When Aaron passed you, was it a multitude of mistakes or just one big mistake that he was able to capitalize, or did that pass just equal up to a bunch of mistakes that he was able to make the pass?
He was riding good. His line selection was really good. He must have come here last week, got some extra track time, or something [laughs]. He was riding good. I think that lap, all around, just a little too many little mistakes here and there cost me time, and then I made one mistake, went to the outside, I think it was in the back…no and I went to the inside and messed up the line, and he had the momentum around the outside. So just mistakes on my part, but it shouldn't have happened, but they did. Can’t sit here and dwell on it. We finished out the year the last two out of three on the podium. Happy, take it. Head home, have a little bit of off time, and get ready for 2016.

How important was third in the championship for you today?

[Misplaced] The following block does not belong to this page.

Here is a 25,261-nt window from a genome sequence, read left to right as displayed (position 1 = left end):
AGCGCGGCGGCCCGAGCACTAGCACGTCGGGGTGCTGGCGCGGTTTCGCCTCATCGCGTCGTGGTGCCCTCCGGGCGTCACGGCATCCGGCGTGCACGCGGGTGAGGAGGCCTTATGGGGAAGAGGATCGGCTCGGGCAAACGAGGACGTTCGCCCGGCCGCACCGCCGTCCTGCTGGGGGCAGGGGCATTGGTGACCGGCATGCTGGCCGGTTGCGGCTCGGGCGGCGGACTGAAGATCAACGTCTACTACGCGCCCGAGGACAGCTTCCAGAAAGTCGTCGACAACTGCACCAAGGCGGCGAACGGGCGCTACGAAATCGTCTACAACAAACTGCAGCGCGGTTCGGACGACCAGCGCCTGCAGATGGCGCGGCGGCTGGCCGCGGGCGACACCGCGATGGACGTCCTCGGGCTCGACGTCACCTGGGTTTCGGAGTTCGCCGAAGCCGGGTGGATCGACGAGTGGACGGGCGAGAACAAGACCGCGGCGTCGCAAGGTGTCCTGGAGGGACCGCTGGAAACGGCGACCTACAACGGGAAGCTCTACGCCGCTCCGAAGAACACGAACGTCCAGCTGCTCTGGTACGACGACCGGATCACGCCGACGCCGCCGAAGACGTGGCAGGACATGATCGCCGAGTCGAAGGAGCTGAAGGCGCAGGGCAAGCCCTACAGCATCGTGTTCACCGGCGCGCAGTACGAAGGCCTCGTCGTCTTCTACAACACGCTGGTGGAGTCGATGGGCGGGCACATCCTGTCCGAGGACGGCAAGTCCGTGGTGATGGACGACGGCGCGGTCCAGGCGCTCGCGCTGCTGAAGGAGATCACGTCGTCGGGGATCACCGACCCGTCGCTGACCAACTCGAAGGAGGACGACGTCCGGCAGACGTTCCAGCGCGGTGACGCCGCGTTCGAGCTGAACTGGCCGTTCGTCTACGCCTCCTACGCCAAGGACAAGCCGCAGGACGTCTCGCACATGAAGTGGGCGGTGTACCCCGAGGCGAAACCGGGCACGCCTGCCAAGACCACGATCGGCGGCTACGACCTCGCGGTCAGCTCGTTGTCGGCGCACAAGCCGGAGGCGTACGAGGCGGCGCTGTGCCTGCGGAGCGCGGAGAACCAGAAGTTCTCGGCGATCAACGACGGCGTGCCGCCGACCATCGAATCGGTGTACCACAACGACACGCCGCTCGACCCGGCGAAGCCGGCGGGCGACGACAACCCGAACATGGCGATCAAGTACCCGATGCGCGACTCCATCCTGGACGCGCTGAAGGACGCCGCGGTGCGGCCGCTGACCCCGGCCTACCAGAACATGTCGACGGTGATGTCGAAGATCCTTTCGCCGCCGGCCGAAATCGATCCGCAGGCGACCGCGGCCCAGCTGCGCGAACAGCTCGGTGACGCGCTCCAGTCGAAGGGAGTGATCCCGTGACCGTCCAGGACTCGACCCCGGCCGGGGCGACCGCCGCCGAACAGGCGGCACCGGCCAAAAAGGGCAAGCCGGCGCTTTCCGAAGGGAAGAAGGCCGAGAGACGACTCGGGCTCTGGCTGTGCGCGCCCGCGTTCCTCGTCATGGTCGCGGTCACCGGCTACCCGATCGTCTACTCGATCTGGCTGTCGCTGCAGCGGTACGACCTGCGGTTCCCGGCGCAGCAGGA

Man, I’m going to be completely honest with you, third in the championship doesn’t pay me any bonus checks. It’s cool—don’t get me wrong, it’s cool to be third—but in the same breath we were a ways off the leaders, and to me that’s not okay. Too many up-and-down motos this year. I think I know what I need to work on for next year. I did finish top-ten overall combined, so I will have a career number next year, which to me is cool, something I can keep and maybe market a little bit and have something that people can recognize by instead of constantly changing numbers. So that to me is really cool. But to finish third in the championship is awesome, but it’s not a win, and that’s what we work for. –Stallo